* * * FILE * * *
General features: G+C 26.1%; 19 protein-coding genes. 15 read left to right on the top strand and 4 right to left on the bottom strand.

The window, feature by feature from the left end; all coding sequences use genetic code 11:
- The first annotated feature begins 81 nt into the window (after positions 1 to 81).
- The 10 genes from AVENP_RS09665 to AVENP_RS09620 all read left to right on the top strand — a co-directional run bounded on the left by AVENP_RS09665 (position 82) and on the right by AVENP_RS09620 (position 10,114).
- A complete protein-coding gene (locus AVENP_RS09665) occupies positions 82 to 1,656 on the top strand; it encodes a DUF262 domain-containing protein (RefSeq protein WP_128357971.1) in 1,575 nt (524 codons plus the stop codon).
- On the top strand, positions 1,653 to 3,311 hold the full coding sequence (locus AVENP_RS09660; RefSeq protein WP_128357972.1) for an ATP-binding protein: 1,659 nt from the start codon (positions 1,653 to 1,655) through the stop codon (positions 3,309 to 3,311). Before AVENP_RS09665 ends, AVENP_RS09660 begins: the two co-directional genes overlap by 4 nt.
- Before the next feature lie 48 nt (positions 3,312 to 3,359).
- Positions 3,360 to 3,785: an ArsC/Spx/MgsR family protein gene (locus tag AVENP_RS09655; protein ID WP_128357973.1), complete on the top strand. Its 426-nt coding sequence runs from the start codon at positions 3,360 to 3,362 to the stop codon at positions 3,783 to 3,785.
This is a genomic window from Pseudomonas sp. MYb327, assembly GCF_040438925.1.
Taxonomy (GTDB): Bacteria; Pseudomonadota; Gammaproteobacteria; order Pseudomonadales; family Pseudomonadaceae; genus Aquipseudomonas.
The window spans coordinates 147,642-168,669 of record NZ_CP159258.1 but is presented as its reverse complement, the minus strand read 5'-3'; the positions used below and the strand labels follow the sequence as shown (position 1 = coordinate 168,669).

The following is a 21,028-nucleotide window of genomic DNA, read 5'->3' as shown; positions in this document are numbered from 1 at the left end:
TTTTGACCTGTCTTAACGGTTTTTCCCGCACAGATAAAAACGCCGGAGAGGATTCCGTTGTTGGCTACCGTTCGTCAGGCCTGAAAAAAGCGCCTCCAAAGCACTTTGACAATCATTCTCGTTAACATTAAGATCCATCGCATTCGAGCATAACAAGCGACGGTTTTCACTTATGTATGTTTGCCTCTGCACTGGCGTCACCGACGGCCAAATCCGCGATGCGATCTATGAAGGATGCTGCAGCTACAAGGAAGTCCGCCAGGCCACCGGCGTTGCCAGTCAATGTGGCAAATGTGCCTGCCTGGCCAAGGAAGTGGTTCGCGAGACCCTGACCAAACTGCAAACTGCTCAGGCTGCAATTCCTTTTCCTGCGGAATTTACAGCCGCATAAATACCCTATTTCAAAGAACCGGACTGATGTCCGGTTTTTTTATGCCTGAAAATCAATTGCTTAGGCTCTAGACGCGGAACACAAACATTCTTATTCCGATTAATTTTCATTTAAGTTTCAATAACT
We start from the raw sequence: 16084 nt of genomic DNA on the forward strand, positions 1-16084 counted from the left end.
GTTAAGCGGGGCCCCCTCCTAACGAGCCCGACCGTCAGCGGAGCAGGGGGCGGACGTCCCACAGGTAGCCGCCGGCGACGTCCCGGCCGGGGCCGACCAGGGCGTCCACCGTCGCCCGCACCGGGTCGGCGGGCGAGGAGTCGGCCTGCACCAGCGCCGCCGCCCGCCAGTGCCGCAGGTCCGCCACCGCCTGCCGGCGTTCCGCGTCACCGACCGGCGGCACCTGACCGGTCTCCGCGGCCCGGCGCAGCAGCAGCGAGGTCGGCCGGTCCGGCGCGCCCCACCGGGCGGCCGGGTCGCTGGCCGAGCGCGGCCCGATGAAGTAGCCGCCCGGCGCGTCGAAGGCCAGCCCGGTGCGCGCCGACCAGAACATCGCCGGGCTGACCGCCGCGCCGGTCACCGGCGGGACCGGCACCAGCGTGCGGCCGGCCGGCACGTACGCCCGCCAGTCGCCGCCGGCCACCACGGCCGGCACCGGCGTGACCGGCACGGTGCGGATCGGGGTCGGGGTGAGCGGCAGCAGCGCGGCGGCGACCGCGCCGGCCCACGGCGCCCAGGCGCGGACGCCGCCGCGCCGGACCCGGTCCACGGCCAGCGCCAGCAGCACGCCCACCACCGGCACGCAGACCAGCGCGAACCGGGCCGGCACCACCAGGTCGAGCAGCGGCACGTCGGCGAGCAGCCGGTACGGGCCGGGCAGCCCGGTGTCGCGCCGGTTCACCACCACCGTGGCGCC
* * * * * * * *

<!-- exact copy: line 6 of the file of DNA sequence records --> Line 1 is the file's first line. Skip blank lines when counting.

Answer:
- On the top strand, positions 1,653 to 3,311 hold the full coding sequence (locus AVENP_RS09660; RefSeq protein WP_128357972.1) for an ATP-binding protein: 1,659 nt from the start codon (positions 1,653 to 1,655) through the stop codon (positions 3,309 to 3,311). Before AVENP_RS09665 ends, AVENP_RS09660 begins: the two co-directional genes overlap by 4 nt.